I’m greatly enjoying listening to James Boyle’s The Public Domain: Enclosing the Commons of the Mind read aloud on my way to work. He includes a fine quote from Thomas Jefferson, the relevant piece of which is:
If nature has made any one thing less susceptible than all others of exclusive property, it is the action of the thinking power called an idea, which an individual may exclusively possess as long as he keeps it to himself; but the moment it is divulged, it forces itself into the possession of every one, and the receiver cannot dispossess himself of it. Its peculiar character, too, is that no one possesses the less, because every other possesses the whole of it. He who receives an idea from me, receives instruction himself without lessening mine; as he who lights his taper at mine, receives light without darkening me. That ideas should freely spread from one to another over the globe, for the moral and mutual instruction of man, and improvement of his condition, seems to have been peculiarly and benevolently designed by nature, when she made them, like fire, expansible over all space, without lessening their density in any point, and like the air in which we breathe, move, and have our physical being, incapable of confinement or exclusive appropriation.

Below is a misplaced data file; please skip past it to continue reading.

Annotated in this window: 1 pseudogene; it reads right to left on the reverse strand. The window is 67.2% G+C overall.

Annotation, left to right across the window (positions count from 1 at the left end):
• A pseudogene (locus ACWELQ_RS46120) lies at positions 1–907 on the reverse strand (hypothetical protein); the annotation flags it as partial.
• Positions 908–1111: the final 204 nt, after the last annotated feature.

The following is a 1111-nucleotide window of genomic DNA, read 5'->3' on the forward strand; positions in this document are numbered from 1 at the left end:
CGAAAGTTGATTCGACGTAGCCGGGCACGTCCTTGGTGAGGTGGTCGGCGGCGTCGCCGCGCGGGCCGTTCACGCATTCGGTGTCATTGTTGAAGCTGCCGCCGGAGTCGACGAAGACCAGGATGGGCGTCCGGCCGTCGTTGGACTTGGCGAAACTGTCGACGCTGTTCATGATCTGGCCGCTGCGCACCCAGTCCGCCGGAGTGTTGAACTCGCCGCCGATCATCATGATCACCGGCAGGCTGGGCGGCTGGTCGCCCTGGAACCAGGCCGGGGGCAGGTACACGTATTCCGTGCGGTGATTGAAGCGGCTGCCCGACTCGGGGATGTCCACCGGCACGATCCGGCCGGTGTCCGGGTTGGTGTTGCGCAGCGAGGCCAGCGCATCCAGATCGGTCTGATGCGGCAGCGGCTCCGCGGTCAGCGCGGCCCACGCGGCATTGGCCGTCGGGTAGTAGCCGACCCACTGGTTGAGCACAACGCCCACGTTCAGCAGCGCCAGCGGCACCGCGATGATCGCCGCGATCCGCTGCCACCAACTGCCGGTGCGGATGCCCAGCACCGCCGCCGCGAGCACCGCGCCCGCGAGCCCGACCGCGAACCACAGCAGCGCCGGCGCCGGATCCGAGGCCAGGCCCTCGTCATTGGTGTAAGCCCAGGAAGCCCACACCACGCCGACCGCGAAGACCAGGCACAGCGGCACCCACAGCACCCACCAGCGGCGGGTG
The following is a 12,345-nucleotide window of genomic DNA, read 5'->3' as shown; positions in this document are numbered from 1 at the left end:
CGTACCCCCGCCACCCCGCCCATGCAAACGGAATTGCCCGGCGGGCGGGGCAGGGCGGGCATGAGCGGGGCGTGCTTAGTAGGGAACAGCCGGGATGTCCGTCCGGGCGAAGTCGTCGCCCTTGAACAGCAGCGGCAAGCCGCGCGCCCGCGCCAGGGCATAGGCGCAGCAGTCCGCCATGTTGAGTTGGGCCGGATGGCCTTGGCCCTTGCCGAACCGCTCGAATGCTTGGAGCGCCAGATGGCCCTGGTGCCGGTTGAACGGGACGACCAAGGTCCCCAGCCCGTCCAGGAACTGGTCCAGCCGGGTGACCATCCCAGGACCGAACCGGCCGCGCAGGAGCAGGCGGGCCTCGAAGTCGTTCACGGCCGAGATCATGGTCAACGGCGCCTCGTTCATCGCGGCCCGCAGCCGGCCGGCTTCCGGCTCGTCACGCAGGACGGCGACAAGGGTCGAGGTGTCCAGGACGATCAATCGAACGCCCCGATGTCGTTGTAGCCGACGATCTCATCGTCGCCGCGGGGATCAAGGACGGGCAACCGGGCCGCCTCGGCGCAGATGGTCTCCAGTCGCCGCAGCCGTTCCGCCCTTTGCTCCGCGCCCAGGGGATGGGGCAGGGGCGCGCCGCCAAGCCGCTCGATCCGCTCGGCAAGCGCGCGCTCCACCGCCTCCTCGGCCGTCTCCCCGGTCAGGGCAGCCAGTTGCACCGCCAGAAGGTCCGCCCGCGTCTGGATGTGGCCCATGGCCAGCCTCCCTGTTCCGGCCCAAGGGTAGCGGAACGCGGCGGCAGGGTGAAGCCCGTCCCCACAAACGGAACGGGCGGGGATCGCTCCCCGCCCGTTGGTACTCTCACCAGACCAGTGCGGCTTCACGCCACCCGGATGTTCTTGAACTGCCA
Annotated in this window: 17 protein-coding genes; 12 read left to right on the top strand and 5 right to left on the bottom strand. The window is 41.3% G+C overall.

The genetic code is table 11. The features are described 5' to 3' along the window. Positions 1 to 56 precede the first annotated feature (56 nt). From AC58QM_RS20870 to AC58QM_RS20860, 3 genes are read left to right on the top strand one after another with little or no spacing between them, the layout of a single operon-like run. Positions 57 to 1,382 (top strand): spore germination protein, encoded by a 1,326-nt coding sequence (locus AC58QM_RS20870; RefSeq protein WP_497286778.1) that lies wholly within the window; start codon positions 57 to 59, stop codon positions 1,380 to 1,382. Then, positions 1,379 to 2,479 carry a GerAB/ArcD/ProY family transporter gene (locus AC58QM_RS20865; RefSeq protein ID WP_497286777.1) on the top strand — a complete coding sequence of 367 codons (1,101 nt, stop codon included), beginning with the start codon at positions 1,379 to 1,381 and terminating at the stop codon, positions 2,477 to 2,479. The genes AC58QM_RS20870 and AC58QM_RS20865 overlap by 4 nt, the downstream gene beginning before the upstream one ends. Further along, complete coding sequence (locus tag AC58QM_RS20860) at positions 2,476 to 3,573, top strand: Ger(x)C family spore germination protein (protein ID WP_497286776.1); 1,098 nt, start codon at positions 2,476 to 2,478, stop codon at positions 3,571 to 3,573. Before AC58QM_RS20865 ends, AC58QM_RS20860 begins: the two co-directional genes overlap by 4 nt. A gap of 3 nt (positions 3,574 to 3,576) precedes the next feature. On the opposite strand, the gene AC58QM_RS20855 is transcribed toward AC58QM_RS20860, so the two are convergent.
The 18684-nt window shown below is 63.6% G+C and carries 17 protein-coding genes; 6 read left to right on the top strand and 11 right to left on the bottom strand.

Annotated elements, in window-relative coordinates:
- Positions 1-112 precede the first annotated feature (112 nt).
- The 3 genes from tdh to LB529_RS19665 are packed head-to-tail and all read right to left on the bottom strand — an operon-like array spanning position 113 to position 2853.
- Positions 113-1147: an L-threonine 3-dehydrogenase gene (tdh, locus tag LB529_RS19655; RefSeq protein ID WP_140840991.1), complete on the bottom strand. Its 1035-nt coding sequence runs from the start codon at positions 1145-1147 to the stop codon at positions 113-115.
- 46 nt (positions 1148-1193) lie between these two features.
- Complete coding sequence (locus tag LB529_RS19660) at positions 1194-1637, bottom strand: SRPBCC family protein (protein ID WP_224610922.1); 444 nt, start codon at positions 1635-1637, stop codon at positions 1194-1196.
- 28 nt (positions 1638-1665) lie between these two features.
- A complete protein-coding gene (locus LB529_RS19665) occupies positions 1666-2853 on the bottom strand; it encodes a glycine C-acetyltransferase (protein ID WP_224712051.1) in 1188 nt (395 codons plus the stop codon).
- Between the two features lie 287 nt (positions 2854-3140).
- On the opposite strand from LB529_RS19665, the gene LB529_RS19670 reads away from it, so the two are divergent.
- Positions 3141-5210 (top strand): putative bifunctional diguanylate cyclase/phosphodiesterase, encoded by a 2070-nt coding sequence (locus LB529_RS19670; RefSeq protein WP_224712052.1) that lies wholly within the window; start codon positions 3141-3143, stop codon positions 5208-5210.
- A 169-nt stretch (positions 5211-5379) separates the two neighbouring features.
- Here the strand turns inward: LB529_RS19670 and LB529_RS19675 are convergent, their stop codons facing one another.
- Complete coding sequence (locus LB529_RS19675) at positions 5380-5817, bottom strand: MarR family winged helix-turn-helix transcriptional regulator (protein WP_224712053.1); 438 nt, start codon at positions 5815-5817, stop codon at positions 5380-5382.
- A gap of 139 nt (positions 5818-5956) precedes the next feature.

That ideas can be fire is an image I love. But when addressing the romantic conception of the author, and being a Californian, the metaphor of a spring is apt. The romantic conception of the author is a description of the genesis of a novel as accurate as “magic” is for a new mountain spring. Those who believe in authorial genius see water bursting forth and do not look back farther to see the water being squeezed up or pulled out from achingly cold and deep aquifers, which were themselves slowly filled by thousands of years of trickling water.
If the novel is the water, the spring the author, and the aquifer the public domain, I believe this is an effective metaphor.
But fire or water, intellectual property certainly is not rocks.
“I’d rather have roses on my table than diamonds on my neck.”–Emma Goldman